Labor Secretary Marty Walsh. (AP)
WASHINGTON — U.S. Labor Secretary Marty Walsh’s move this week to block a rule making it easier to classify gig workers as independent contractors is just a first step in what is likely to be a long battle over how to delineate the rights of America’s growing gig army.
The rule by former President Donald Trump’s administration, which was supposed to go into effect in March, would have hampered the ability of workers at companies like Uber and Lyft to demand benefits like overtime pay.
The Labor Department, under Walsh’s leadership, is now likely to investigate how the pay and benefits gig workers receive stand up against the federal law protecting American workers, the Fair Labor Standards Act, labor lawyers, unions and former policy makers said.
Walsh, himself a former union member, told Reuters he thinks a lot of U.S. gig workers in the country deserve employee benefits, and that his department would have conversations in coming months with companies that employ them.
“These companies are making profits and revenue and I’m not (going to) begrudge anyone for that because that’s what we are about in America. But we also want to make sure that success trickles down to the worker,” he said last week.
The department’s roadmap is likely to start with announcing its intent to look at worker misclassification and then using probes to build the case for a ruling that supports protections for workers.
Any ruling would have to be reviewed by the White House and be subject to a public comment period, which could take as long as 90 days.
If the department issues a ruling, millions of gig workers could become eligible for benefits like overtime and a minimum wage.
That would almost certainly be the beginning of a battle in Washington as well as state legislatures and courtrooms across the country, the experts told Reuters.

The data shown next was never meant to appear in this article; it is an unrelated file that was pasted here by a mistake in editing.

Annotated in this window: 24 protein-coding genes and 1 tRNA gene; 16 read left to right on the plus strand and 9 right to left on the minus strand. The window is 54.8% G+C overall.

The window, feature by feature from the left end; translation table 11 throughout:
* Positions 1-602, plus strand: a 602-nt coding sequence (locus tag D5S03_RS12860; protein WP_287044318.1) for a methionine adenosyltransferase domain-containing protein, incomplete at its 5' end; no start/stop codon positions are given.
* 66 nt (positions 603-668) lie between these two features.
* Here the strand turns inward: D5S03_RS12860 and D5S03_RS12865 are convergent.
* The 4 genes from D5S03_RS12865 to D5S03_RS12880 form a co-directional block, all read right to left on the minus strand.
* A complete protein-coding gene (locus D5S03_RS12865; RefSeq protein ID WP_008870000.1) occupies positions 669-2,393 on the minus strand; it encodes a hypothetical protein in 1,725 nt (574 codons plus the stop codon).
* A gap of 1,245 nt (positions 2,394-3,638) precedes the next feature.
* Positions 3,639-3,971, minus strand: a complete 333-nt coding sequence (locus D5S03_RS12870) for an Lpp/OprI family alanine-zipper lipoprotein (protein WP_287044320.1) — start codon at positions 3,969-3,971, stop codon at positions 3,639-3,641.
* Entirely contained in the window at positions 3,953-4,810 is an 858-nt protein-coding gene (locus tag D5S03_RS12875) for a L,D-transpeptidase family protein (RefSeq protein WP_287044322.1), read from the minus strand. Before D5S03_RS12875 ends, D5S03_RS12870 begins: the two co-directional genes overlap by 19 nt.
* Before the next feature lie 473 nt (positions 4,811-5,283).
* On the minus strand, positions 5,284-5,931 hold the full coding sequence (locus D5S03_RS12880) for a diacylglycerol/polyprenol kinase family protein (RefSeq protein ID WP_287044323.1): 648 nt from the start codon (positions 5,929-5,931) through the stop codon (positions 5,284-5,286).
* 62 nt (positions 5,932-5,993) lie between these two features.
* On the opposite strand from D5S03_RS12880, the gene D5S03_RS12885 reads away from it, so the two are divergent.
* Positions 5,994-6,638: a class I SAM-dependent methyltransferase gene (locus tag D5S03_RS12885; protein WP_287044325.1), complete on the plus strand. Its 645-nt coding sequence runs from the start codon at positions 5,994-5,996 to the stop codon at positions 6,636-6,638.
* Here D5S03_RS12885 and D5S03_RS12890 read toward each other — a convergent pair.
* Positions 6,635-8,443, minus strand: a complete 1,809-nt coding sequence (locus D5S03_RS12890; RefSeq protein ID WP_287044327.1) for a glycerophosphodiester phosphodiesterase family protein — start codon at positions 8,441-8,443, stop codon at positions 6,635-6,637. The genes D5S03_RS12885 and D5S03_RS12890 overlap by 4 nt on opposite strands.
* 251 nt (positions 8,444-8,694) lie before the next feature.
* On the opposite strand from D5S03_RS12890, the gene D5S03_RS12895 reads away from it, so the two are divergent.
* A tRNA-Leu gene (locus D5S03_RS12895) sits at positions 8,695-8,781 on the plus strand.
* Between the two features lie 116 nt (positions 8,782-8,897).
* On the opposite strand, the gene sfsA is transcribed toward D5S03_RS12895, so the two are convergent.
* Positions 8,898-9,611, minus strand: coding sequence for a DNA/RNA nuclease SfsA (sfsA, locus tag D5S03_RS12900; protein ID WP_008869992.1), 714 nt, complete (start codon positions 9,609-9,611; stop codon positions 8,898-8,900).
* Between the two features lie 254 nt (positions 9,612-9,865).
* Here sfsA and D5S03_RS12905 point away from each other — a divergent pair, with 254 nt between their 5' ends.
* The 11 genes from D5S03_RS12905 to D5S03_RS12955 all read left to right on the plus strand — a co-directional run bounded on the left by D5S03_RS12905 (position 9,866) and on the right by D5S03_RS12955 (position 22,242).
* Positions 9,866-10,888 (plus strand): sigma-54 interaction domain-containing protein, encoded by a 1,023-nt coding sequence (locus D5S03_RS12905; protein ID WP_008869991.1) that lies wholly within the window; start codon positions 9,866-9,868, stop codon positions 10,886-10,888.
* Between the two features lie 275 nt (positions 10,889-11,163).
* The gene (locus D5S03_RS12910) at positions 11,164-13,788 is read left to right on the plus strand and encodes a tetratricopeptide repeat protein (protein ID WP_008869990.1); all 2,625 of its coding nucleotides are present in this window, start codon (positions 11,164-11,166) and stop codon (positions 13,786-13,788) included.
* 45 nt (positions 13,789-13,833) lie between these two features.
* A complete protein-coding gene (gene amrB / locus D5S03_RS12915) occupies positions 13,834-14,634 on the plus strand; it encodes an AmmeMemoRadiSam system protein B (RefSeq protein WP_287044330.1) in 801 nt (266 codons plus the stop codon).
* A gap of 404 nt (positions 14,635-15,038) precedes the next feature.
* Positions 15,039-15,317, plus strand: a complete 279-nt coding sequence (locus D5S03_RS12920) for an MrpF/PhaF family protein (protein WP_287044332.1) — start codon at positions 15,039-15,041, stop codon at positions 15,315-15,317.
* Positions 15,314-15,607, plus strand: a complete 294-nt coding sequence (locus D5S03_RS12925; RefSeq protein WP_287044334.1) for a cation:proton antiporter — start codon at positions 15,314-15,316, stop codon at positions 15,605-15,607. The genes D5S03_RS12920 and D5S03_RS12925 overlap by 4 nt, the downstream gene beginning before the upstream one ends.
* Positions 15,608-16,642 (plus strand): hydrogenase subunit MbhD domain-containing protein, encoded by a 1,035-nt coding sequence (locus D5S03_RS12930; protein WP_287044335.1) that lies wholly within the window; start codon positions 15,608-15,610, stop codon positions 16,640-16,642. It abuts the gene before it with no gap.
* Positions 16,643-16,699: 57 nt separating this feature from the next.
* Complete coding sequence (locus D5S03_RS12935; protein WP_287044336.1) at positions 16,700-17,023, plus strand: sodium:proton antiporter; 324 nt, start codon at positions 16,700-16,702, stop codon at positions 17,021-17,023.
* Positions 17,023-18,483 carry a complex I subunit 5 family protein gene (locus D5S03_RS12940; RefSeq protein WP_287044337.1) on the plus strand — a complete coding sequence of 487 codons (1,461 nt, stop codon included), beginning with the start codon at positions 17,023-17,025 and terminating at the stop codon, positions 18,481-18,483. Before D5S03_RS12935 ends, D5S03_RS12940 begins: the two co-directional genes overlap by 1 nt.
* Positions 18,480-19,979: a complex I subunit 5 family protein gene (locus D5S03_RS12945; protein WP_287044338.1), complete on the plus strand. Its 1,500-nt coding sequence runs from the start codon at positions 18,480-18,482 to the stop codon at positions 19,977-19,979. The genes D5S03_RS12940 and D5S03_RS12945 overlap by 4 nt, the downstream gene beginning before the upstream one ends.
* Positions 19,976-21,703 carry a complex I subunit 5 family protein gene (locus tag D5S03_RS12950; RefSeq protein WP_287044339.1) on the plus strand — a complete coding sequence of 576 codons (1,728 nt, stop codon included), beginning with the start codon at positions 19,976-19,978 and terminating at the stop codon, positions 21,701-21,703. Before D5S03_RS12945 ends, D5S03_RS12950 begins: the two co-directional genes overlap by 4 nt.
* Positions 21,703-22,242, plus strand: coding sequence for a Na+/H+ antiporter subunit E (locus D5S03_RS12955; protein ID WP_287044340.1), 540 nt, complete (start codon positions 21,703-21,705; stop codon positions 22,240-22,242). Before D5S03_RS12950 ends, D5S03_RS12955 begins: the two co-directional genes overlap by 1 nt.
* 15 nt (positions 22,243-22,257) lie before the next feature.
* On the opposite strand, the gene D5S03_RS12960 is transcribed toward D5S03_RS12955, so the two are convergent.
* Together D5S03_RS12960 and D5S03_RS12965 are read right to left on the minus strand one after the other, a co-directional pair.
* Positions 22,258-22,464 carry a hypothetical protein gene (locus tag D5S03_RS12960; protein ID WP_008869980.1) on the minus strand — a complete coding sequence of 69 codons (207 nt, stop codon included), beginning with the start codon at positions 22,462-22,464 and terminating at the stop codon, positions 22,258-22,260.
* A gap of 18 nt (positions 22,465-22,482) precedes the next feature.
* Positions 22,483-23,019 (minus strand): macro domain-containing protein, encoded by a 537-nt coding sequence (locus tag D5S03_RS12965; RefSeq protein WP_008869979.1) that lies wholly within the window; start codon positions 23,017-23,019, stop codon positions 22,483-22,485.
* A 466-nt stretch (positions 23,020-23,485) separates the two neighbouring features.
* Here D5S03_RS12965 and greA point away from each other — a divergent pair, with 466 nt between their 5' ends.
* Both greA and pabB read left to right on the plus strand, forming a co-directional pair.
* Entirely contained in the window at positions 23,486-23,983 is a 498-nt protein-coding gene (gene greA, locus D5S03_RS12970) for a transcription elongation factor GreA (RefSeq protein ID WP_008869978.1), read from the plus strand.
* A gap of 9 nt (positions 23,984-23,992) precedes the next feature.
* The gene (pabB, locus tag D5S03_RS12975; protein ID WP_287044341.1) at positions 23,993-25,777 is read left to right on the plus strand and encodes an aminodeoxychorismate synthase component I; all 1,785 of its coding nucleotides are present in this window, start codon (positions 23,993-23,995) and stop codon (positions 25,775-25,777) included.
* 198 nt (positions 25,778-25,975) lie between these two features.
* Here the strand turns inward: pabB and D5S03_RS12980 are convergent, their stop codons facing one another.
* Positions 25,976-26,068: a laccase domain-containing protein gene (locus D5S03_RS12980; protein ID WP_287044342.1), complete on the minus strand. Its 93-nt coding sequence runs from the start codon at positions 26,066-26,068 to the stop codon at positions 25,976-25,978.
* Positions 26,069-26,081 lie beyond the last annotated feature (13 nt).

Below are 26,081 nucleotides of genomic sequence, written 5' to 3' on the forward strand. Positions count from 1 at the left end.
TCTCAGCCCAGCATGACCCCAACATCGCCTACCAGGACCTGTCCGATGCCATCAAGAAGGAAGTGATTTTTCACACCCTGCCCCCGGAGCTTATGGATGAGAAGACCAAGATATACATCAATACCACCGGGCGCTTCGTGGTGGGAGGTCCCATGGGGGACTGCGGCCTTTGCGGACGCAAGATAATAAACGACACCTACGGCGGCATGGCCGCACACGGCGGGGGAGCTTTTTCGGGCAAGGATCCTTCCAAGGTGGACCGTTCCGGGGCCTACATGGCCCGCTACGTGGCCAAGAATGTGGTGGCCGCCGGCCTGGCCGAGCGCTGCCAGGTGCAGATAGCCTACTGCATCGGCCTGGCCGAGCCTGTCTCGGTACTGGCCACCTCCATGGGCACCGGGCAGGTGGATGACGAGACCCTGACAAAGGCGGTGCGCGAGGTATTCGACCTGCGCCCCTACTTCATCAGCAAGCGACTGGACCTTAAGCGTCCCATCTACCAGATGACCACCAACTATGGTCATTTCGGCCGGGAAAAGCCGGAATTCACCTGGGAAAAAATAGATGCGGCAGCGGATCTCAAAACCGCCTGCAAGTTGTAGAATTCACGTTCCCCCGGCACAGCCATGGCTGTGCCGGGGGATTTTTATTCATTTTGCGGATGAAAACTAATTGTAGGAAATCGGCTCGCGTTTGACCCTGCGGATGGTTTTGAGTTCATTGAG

Walsh’s position is reinforced by the FLSA as it currently stands, said Erin Hatton, an associate professor at the State University of New York at Buffalo who specializes in workforce inequities, with a focus on labor markets and the gig economy.
“The companies are really pushing to change the contours of employment law … saying workers want flexibility and this is the only way they can get it,” Hatton said.
“If employment law were to be applied to these gig workers, they would be found to be misclassified,” she said.
Companies like Uber argue that the current system defining employment and a worker’s relationship to a company is outdated.
“It forces a binary choice upon workers: to either be an employee with more benefits but less flexibility, or an independent contractor with more flexibility but limited protections,” Uber spokesman Noah Edwardsen said on Wednesday. “Uber believes that we can combine the best of both worlds.”
Uber, Lyft and Postmates declined comment on this story. Grubhub did not respond to requests for comment. The Department of Labor also declined comment.
The exact number of gig workers in the United States varies widely. In 2017, the most recent government data available, the Bureau of Labor Statistics estimated that 21.4 million out of the 331-million-strong population had “contingent” or “alternative” jobs as their sole or main employment, including on-call and temporary workers as well as contractors.
Despite setbacks in Europe, gig economy companies like Uber, Lyft, Doordash and Instacart have been successful in maintaining their workers’ status as independent contractors in the United States, albeit with additional benefits.
The companies scored a decisive win in California in November, when voters in the Democratic-leaning state supported a company-sponsored ballot measure overwriting a state law that would have made their workers employees.
Similar legislation has been introduced in at least three other states – Connecticut, Massachusetts and Missouri – according to labor and gig economy experts tracking such efforts. In West Virginia, a bill was recently enacted into law.
Kathleen Anderson, a partner at the law firm Barnes & Thornburg LLP who represents employers in misclassification cases, said a new Department of Labor ruling on gig workers could give it the ability to go after companies to ensure their compliance.
If the department comes out with an “aggressive ruling,” the courts and the U.S. Congress are likely to get involved, Anderson said.
“This could be potentially devastating to a business … but to really make this stick, you have to go through (federal) legislation,” she said.
The United Food and Commercial Workers (UFCW), one of the largest unions in the country, said Uber and Lyft are already trying to “muddy the waters” by saying a new ruling would hurt actual independent contractors.
“Most gig workers are misclassified,” said UFCW International President Marc Perrone.